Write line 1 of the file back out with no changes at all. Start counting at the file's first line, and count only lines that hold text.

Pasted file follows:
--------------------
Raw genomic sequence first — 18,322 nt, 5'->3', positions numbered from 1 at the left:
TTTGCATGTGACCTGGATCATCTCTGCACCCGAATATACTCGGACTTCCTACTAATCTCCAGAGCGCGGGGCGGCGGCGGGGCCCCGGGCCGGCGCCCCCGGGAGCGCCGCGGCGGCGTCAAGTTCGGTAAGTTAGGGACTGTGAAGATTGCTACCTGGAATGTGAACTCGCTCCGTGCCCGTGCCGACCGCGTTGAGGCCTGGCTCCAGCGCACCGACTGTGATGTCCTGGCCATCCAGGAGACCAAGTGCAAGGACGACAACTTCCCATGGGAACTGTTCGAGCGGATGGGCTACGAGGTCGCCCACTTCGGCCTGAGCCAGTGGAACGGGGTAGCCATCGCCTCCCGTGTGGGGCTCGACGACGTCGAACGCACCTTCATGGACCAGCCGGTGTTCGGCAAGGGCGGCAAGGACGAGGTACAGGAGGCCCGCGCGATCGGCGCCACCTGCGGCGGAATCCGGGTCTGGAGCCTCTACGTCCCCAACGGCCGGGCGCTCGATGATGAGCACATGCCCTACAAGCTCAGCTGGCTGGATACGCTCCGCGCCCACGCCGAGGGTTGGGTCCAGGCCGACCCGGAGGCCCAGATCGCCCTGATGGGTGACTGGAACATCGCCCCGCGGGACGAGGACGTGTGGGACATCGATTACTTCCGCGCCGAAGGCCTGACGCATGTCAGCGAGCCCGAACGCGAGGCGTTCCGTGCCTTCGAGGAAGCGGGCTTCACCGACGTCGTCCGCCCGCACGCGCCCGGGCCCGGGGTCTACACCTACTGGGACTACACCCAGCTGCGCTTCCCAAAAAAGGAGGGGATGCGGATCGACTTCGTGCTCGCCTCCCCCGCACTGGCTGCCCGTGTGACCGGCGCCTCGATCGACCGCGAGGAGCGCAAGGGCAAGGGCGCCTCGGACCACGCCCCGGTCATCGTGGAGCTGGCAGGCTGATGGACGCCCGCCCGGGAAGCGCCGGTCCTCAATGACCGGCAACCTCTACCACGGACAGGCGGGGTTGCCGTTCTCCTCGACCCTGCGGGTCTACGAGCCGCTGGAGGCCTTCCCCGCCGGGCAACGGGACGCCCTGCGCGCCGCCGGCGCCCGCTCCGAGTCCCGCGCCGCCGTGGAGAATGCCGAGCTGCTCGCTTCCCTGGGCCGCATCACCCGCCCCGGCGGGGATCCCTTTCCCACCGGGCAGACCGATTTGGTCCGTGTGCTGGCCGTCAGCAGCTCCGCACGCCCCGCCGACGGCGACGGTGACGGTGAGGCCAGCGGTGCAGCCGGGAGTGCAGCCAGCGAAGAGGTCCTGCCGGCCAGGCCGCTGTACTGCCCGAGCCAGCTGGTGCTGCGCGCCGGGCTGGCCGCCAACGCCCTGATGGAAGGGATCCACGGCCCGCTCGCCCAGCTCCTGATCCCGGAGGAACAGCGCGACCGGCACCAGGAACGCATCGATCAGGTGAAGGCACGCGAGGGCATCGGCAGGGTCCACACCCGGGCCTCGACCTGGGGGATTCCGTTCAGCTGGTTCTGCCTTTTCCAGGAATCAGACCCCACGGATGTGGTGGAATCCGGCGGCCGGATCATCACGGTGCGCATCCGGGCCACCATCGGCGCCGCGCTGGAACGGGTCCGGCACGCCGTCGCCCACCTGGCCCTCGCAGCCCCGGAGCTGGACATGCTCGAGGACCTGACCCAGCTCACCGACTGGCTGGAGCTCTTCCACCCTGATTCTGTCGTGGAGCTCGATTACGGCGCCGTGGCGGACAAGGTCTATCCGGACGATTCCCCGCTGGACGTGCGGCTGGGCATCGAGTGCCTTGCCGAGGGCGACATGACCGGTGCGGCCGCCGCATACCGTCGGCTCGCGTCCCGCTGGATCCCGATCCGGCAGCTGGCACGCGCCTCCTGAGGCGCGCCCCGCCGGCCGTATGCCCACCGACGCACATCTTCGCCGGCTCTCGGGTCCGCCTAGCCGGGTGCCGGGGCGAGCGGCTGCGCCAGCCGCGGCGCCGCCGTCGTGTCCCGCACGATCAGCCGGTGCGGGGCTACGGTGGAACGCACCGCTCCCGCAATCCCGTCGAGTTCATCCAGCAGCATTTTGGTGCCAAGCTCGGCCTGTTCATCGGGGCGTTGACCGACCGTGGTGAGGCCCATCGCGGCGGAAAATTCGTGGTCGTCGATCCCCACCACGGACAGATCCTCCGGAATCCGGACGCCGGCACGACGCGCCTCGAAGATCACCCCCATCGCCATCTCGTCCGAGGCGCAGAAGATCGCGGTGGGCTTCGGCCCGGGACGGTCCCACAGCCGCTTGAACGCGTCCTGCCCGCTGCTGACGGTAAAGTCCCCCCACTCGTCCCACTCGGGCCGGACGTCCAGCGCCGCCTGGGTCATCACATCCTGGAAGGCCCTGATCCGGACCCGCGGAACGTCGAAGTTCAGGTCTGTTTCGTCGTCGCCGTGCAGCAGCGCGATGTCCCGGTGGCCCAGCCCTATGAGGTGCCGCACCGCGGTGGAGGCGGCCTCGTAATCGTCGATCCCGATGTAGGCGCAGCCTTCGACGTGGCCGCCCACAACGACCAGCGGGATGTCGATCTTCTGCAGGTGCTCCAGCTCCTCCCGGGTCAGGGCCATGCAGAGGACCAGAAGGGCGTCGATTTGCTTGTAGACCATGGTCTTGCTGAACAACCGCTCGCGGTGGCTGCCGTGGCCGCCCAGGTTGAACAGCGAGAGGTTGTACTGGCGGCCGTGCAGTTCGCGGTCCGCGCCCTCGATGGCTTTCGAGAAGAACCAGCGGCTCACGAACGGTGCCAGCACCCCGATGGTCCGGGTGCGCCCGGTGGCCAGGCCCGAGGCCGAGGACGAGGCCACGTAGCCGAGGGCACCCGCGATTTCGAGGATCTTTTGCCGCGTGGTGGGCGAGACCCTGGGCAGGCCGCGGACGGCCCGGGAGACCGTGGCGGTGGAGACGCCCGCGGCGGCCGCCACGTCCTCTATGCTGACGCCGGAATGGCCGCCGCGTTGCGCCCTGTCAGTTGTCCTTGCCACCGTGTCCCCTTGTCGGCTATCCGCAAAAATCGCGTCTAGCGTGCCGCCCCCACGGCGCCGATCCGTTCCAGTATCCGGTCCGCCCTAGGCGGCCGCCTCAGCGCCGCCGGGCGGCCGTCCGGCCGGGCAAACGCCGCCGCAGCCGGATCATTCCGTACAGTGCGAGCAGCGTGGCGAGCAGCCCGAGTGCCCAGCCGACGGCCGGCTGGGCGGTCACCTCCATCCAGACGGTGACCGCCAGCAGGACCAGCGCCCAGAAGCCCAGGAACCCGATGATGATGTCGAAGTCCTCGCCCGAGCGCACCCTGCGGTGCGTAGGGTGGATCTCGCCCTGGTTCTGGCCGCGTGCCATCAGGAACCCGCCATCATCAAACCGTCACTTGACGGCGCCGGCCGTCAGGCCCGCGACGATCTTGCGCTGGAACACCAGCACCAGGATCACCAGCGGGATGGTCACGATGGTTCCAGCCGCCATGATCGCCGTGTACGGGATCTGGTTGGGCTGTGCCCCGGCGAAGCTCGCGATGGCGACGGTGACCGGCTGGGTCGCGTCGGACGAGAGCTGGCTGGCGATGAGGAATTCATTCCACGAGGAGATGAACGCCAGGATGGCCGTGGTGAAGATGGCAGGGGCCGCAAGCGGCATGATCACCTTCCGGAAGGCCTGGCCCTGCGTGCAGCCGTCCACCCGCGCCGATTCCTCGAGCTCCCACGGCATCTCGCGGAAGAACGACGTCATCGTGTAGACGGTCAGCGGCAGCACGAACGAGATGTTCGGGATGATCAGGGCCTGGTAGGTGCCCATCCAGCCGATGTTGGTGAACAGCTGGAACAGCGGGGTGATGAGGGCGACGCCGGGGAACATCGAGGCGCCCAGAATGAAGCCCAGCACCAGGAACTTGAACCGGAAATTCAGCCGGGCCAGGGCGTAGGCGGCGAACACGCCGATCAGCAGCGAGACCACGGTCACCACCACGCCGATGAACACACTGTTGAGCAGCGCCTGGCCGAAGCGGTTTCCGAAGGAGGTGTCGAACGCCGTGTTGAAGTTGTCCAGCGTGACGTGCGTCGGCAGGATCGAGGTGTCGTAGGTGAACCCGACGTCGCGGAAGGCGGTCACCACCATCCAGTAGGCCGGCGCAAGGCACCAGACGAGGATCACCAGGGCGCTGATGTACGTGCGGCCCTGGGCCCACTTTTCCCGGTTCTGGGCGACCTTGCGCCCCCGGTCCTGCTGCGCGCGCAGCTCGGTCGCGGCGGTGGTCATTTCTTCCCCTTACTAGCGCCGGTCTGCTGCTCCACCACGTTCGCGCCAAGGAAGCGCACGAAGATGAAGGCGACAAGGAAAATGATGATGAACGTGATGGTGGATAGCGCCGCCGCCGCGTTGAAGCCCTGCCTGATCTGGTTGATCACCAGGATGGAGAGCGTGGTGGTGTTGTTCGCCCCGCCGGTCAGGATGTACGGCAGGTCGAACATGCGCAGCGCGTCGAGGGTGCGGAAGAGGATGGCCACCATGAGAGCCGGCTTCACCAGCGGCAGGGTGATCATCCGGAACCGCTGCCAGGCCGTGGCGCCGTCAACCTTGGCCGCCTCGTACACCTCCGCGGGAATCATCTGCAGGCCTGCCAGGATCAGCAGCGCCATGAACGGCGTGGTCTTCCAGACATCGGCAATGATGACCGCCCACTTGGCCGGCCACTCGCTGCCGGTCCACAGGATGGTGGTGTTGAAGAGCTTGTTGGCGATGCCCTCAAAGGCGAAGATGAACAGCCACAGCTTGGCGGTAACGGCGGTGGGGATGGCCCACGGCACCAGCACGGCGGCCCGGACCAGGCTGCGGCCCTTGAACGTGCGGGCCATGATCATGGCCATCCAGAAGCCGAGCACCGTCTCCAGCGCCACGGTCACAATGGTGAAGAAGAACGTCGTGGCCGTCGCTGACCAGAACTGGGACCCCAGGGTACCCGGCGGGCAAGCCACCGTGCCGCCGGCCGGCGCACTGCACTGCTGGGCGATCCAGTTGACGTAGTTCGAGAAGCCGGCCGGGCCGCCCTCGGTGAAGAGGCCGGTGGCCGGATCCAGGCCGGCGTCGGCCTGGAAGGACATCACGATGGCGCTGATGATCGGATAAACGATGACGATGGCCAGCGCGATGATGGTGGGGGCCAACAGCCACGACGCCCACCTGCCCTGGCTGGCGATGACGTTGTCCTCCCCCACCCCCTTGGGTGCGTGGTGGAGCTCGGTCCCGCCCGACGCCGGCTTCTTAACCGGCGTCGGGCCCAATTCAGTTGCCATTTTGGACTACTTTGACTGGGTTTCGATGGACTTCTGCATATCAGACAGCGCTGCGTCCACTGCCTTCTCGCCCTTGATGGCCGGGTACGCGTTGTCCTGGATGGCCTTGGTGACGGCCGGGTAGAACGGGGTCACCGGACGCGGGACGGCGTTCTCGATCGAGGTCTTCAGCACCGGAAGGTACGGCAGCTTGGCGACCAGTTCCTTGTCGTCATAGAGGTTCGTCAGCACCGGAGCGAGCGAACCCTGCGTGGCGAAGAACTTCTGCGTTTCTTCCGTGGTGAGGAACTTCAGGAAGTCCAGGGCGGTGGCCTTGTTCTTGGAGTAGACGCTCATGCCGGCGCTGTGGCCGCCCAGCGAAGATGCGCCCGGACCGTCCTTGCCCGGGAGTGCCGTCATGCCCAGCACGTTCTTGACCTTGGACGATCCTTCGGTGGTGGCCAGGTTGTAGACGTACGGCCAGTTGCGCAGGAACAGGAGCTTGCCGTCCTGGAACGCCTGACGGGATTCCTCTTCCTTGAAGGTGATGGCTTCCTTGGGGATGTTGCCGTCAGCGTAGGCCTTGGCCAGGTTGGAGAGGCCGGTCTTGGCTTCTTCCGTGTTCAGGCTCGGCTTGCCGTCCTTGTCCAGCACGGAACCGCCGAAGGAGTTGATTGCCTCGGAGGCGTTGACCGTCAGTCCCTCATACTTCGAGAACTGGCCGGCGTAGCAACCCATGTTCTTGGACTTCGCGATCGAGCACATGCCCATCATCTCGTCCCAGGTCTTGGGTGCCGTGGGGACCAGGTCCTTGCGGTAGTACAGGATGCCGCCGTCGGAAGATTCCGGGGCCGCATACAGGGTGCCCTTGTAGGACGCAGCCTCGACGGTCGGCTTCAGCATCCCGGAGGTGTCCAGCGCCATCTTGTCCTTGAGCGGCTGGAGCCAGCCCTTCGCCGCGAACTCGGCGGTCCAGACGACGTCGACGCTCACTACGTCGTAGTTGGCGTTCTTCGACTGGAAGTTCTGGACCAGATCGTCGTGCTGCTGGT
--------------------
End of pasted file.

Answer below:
Raw genomic sequence first — 18,322 nt, 5'->3', positions numbered from 1 at the left: